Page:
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  • Writer's pictureTomislav S. Šola

Defining Museums - a task that goes beyond the obvious (3)

At all probability, that neither museum curators nor archivists or librarians would pass the prevailing criteria that constitute any profession in their own right, but rather those for a specific occupation within a wider heritage sector. They do strongly inspire the potential for some imaginary public memory profession that we failed to establish so far.

Unlike any occupation, any profession implies both levels and comprises a distinct societal position among professions that, depending upon the political system or circumstances, take a prominent part in the developmental decisions of the community or society. If taken with all seriousness and responsibility, formed within the profession as a mission statement, memory institutions occupy the highest strategic level of decision making as a certain public memory, -, always at the core of the democratic insight and incessantly negotiated. Without that core, the constantly negotiated norm of public memory, - democracy is hardly more than the self-arranged game of interests between power holders in any society, dependent nowadays upon politicians and corporate moguls than highly trained and responsible academically trained experts.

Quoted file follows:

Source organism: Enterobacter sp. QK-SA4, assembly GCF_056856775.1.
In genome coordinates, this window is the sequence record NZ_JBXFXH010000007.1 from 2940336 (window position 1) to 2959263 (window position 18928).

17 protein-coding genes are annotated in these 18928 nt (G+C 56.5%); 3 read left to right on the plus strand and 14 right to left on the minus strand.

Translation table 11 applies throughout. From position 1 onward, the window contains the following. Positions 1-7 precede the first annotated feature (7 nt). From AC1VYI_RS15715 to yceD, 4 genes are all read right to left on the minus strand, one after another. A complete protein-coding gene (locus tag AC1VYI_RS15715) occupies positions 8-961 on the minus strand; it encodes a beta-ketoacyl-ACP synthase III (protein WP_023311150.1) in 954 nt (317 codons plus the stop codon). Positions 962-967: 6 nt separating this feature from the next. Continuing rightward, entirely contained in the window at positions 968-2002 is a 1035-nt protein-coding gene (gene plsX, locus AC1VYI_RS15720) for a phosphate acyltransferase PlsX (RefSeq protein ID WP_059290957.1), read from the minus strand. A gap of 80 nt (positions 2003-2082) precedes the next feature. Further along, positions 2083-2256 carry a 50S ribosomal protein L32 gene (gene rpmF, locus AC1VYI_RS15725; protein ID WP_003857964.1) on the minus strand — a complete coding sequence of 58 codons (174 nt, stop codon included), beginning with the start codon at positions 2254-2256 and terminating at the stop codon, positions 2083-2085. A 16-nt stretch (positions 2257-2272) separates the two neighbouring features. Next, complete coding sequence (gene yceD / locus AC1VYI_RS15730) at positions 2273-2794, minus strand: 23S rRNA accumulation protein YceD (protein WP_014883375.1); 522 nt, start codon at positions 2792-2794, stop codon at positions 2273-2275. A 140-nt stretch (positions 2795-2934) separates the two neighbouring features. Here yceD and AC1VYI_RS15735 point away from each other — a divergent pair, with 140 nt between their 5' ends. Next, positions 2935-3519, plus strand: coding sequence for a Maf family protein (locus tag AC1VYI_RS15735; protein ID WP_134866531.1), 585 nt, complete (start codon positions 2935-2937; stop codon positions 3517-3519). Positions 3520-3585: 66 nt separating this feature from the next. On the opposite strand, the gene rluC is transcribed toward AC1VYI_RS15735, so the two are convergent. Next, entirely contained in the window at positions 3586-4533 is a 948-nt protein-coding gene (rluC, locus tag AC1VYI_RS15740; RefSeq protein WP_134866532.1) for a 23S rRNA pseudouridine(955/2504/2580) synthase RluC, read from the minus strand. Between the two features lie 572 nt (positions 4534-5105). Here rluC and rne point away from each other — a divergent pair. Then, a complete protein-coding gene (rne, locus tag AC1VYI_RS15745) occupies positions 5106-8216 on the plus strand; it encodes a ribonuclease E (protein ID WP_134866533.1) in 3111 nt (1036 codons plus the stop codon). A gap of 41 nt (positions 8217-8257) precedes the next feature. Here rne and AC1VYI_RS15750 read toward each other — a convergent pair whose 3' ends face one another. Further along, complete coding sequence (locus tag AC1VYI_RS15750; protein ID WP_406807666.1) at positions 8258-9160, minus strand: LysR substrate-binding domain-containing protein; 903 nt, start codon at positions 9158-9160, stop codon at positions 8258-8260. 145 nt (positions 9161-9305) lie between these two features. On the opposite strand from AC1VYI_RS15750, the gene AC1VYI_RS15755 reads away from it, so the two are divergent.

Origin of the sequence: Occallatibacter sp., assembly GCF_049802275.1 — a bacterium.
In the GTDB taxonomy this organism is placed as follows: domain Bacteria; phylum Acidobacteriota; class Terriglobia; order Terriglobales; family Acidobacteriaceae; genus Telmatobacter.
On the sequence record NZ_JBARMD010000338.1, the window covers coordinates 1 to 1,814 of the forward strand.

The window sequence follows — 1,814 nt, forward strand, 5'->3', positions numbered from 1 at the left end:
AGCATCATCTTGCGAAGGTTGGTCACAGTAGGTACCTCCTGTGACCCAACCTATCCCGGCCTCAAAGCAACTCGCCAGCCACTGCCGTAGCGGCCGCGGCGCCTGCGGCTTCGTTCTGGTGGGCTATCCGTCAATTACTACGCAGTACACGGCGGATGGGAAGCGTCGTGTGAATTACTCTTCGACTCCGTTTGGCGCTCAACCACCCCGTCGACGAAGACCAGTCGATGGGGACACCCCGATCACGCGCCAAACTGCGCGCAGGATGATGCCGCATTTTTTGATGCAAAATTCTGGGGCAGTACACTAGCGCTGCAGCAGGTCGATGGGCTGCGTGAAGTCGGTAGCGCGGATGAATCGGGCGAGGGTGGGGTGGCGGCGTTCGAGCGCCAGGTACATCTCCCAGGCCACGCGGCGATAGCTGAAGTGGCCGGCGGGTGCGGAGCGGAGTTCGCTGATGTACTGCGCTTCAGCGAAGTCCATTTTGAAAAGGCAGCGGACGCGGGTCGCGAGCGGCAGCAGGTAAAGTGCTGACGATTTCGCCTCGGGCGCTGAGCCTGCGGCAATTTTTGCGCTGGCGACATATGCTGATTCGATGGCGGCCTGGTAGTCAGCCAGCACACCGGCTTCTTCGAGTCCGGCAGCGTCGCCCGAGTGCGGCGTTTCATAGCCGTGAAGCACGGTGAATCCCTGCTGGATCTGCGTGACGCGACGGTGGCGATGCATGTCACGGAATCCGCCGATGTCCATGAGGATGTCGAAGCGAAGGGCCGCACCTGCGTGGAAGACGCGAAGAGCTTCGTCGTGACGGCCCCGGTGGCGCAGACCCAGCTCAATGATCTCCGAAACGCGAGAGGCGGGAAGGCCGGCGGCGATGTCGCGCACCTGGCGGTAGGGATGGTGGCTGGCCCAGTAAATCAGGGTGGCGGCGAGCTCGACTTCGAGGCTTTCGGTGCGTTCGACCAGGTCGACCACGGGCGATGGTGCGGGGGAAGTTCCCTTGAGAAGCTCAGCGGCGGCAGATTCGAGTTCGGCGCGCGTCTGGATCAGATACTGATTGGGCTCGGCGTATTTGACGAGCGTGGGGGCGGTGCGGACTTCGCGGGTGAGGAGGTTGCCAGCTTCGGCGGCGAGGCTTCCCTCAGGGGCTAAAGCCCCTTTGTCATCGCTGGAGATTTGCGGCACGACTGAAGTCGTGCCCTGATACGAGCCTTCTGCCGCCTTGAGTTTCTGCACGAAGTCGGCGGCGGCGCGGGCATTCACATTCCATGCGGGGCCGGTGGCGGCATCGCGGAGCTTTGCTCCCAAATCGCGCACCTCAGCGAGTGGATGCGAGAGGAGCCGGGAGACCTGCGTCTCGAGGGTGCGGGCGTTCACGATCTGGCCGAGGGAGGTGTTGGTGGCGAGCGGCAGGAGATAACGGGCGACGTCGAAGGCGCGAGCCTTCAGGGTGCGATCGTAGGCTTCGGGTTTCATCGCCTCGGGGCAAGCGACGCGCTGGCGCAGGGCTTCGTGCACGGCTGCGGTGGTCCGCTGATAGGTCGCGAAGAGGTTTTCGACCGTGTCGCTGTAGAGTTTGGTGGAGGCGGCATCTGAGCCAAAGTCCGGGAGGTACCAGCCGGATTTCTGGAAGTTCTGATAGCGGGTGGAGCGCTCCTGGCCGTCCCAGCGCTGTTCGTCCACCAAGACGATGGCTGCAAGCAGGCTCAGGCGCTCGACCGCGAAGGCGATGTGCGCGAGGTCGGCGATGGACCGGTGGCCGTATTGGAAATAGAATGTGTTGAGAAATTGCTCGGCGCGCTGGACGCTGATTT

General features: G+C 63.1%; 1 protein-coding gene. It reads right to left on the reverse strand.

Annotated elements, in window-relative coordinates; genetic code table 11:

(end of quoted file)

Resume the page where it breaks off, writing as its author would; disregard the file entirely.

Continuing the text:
The main problem of the museum sector is that it never understood itself so widely as to turn, together with other memory institutions, into an independent, autonomous profession. That can be done without, any of them, losing their sometimes centuries, or in other cases, millennia-long specific institutional history.

(More about this can be found in the Vault, especially in the book by the same title)


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